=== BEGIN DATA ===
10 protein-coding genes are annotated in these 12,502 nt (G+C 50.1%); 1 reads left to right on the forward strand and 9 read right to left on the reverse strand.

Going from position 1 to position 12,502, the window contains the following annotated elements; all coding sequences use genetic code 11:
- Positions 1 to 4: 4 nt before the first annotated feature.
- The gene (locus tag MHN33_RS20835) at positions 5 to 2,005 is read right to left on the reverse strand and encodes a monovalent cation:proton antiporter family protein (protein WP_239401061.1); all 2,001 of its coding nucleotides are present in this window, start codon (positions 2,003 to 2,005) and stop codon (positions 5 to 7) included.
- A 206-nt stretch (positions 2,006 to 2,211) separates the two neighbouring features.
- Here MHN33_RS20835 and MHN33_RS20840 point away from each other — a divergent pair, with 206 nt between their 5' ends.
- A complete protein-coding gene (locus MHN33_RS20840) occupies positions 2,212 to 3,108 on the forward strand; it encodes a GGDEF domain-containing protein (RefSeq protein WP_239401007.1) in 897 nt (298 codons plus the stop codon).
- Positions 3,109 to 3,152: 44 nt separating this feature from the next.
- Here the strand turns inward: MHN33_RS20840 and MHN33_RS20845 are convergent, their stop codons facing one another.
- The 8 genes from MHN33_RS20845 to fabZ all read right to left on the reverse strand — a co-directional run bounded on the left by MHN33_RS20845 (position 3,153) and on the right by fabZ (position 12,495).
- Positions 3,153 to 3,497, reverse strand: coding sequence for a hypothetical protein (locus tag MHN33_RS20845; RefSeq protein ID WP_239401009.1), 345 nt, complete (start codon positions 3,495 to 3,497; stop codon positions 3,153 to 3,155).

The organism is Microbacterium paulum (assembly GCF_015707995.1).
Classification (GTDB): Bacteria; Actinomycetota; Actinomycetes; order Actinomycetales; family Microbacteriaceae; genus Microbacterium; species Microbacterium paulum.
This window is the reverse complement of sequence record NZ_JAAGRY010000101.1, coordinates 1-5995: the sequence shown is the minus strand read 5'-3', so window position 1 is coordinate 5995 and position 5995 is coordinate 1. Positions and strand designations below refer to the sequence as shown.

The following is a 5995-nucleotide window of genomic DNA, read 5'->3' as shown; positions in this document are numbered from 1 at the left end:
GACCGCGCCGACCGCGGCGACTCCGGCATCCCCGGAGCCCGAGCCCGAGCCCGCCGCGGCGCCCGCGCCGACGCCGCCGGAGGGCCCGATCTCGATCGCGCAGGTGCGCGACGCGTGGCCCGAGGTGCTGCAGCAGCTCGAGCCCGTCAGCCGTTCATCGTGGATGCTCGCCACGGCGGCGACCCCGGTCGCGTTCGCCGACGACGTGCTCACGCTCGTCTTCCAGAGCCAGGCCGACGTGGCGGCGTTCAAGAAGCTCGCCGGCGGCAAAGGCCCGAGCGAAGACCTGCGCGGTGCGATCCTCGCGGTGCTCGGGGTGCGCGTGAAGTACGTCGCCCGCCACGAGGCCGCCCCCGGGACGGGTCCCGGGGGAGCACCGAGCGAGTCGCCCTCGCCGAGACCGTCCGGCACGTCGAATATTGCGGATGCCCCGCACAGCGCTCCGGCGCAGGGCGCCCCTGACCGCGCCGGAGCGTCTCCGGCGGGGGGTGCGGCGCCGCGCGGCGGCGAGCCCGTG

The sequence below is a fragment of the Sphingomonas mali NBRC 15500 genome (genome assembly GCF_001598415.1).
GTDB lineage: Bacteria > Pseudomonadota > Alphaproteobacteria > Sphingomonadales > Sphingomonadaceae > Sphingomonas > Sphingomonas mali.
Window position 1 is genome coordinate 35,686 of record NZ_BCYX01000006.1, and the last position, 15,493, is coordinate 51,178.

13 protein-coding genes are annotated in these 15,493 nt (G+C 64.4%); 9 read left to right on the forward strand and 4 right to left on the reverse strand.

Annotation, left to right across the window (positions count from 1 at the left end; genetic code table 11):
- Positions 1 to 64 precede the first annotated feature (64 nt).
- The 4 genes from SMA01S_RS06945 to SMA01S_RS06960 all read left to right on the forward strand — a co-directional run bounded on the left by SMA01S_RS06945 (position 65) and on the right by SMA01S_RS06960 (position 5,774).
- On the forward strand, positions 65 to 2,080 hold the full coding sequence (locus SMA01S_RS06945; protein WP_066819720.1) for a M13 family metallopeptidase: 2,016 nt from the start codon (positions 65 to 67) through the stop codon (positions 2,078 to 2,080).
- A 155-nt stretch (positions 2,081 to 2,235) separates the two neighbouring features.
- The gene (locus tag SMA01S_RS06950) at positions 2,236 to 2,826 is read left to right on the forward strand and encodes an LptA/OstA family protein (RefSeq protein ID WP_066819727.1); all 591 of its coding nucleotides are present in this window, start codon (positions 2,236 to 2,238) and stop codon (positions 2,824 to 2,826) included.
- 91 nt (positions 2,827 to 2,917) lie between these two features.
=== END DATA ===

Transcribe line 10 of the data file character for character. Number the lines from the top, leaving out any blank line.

- The 8 genes from MHN33_RS20845 to fabZ all read right to left on the reverse strand — a co-directional run bounded on the left by MHN33_RS20845 (position 3,153) and on the right by fabZ (position 12,495).